If there is a word that has summed up the Kiwis camp this week, it's belief.

As unlikely as it sounds, every player you talk to has spoken of the genuine feeling that they can cause a major upset at Anfield tomorrow, and retain their Four Nations crown.

There's some residual anger over their Scotland performance, and an expectation that their best is yet to come at this tournament.

But cold, hard sporting logic says they have little chance. The Kangaroos have more experience, more weapons and better combinations. They are missing few of their first choice players, compared with the likes of Roger Tuivasa-Sheck, Kieran Foran, Simon Mannering, Dean Whare and Thomas Leuluai for the Kiwis. Australia has four or five genuine play makers, while Shaun Johnson has a makeshift No6 beside him. The Kangaroos have a superior kicking game and better goal kickers. And they seem to thrive in English conditions.


So is even contemplating a victory realistic?

"100 per cent - of course," said Adam Blair. "This [week] kind of takes me back to the 2008 World Cup. Previous history said we hadn't won a World Cup in a long time and they wrote us off early. The Aussies smashed us early in the tournament and in the final week it was the same thing."

The Kiwis lost 30-6 to the Kangaroos in the group stages of that tournament and were at long odds for the decider, but Blair recalls the internal momentum building.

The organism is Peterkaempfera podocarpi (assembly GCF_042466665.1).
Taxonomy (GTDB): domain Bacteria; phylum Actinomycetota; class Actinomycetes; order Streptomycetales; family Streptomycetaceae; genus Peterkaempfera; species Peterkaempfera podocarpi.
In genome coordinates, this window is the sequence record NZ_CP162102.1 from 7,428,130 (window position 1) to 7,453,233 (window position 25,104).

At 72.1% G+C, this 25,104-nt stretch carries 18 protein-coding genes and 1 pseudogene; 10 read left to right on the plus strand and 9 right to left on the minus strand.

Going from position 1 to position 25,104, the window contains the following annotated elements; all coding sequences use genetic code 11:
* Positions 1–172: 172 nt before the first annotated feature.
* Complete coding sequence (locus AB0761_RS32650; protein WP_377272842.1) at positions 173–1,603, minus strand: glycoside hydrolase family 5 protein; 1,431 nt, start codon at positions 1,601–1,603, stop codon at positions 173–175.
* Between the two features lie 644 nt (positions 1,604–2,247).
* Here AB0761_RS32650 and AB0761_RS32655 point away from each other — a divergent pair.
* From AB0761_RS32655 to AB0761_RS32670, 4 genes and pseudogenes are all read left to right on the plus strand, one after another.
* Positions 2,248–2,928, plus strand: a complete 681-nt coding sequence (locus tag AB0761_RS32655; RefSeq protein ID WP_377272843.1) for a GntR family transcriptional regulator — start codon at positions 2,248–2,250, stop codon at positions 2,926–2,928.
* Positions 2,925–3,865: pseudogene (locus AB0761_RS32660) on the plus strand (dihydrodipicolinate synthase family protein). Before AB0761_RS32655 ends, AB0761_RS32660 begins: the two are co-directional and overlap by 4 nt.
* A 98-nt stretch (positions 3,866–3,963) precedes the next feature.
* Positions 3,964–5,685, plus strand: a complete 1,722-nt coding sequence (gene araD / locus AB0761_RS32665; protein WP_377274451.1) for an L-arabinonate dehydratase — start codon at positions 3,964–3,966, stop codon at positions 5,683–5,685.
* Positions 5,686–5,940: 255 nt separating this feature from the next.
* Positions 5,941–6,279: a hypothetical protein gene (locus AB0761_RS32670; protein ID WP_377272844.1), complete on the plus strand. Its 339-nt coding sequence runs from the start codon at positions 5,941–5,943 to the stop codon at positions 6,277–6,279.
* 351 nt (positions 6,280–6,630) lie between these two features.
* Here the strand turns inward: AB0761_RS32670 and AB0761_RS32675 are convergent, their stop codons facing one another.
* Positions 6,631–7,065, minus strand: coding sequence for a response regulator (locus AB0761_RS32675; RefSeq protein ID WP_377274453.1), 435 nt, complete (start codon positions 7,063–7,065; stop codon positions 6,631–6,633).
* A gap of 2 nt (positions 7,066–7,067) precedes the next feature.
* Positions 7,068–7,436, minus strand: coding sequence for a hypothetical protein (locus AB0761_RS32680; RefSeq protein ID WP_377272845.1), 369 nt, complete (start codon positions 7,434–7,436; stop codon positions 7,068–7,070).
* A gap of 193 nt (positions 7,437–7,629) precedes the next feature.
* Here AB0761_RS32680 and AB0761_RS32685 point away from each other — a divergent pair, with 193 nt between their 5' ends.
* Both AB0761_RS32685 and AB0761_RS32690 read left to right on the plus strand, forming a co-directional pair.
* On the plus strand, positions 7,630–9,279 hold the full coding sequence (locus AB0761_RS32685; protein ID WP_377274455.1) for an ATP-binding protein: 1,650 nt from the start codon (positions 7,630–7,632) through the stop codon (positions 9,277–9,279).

"Right from the Monday the belief was strong - and you could feel it and I just knew it was going to be a good feeling," said Blair. "From the moment we kicked off I could tell something was going to happen."

There are differences, especially as the 2008 team had a core of experienced men that this team doesn't have. But the principles remain the same.

"I think we just have to believe," said Blair. "Belief firstly that we can win the game, and that everybody is going to do their job. It is just making sure that each and every individual believes in what we are doing. We can't have anyone thinking that we can't win."

Most importantly, the Kiwis have to find an 80 minute performance. It's something they've only managed twice in the last nine tests (2015 Anzac test and second test vs England last year) and the critical success factor.

"We have to be on for the whole game," said captain Jesse Bromwich. "To match Australia that is what you have to do. They will keep coming at us and we have to match that effort."

A Kiwis win tomorrow would be a major surprise, but it wouldn't compare to some other New Zealand upsets of the modern era. The 1987 win at Lang Park by Tony Gordon's team and the victory in Melbourne four years later under Bob Bailey were much more seismic shocks, as was the memorable victory in Sydney in 2005 by Brian McClennan's depleted side.

Rain, hail and sleet have hit Liverpool over the last 24 hours but the weather is expected to clear for the match on Sunday afternoon (Monday NZT), with a brisk temperature of six degrees Celsius expected for the afternoon clash.

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